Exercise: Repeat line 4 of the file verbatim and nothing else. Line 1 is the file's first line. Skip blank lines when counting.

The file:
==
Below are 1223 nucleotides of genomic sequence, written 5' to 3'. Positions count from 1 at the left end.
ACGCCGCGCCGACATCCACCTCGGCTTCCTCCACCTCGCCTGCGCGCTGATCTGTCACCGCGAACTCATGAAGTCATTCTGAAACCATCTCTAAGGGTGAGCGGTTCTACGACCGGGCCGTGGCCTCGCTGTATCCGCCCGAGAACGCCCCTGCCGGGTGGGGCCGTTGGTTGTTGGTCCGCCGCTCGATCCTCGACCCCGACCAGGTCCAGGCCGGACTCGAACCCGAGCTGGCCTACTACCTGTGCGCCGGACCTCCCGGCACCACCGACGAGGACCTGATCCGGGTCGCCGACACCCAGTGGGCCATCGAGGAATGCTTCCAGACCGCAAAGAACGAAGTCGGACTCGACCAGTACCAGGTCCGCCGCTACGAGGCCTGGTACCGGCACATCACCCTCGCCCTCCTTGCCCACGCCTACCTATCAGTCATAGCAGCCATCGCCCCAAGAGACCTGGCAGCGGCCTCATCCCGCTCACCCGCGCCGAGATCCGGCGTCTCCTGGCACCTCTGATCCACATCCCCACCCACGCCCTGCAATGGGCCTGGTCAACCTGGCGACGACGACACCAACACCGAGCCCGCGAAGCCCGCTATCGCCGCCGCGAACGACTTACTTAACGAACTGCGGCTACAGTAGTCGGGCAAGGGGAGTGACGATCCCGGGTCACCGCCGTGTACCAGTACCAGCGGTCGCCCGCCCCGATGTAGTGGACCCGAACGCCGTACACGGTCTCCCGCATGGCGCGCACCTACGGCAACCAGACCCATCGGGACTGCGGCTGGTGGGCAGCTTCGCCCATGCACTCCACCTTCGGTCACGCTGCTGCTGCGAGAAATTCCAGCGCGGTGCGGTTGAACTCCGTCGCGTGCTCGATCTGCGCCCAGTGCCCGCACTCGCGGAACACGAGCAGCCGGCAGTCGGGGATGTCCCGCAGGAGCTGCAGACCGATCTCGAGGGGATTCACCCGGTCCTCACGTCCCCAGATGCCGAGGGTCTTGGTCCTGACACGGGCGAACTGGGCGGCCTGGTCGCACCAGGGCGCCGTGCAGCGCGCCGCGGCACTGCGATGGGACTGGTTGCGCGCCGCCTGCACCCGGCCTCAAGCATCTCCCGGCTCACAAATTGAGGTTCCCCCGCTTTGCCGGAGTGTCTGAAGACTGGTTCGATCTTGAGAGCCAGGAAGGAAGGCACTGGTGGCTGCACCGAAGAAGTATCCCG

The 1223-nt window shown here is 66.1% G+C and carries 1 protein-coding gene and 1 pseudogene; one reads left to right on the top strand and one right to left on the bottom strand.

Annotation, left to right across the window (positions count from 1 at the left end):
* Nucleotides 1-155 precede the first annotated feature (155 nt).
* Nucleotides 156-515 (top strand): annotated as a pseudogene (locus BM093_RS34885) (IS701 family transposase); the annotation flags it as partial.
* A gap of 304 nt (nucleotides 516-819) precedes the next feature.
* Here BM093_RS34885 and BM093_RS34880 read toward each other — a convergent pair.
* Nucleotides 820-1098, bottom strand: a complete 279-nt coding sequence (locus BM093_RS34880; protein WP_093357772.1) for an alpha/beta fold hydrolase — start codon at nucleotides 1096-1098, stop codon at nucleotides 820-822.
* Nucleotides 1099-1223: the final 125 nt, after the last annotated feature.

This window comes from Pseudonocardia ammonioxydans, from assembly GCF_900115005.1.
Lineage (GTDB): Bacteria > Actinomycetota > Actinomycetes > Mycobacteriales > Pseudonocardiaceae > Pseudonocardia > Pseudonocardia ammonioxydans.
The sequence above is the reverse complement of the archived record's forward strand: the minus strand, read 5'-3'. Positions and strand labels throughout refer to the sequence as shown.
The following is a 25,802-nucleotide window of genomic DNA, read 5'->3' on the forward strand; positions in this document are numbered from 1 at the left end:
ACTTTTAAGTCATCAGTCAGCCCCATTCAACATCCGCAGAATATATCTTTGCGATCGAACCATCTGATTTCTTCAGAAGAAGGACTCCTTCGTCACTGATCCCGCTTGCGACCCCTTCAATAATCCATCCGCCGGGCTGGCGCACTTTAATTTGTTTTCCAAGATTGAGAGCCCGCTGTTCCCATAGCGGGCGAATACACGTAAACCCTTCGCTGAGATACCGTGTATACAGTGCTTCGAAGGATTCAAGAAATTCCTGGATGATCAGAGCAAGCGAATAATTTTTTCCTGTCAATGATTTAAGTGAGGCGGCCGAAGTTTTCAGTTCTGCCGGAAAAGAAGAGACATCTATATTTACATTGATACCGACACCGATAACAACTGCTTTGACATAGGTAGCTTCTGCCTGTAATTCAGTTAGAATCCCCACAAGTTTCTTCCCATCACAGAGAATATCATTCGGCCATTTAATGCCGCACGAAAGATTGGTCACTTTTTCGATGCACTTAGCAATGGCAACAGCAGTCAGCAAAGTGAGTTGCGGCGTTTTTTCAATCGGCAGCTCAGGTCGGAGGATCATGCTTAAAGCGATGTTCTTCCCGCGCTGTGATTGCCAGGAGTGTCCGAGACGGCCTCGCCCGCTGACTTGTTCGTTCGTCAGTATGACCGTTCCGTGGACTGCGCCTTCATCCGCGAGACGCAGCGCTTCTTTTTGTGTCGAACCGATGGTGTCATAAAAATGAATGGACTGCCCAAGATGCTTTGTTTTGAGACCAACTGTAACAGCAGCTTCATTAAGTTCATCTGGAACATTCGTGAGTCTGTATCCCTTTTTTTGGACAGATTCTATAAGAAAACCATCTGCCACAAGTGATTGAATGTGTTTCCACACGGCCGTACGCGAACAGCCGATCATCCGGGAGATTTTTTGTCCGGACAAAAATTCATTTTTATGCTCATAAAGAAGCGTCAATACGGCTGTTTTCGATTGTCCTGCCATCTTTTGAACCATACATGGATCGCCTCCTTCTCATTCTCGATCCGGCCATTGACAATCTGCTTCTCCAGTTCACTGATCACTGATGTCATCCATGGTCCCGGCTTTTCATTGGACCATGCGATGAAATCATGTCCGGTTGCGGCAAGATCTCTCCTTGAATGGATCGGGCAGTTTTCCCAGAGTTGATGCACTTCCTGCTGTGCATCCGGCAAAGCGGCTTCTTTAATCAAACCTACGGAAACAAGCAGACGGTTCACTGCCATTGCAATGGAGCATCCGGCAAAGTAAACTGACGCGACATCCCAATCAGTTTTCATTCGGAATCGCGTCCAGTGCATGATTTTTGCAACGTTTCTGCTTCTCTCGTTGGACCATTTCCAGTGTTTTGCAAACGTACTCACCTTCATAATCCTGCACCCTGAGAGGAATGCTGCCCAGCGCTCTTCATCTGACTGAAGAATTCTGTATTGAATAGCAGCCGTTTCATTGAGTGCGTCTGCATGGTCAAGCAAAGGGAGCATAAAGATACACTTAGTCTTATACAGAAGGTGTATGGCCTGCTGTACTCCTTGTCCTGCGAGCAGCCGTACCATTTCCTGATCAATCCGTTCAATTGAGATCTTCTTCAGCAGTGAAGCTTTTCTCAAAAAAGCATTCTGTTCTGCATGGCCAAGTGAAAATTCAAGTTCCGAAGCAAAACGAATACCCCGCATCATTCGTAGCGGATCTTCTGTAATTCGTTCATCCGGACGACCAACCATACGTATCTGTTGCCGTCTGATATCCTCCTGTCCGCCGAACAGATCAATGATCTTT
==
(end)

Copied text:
Annotation, left to right across the window (positions count from 1 at the left end):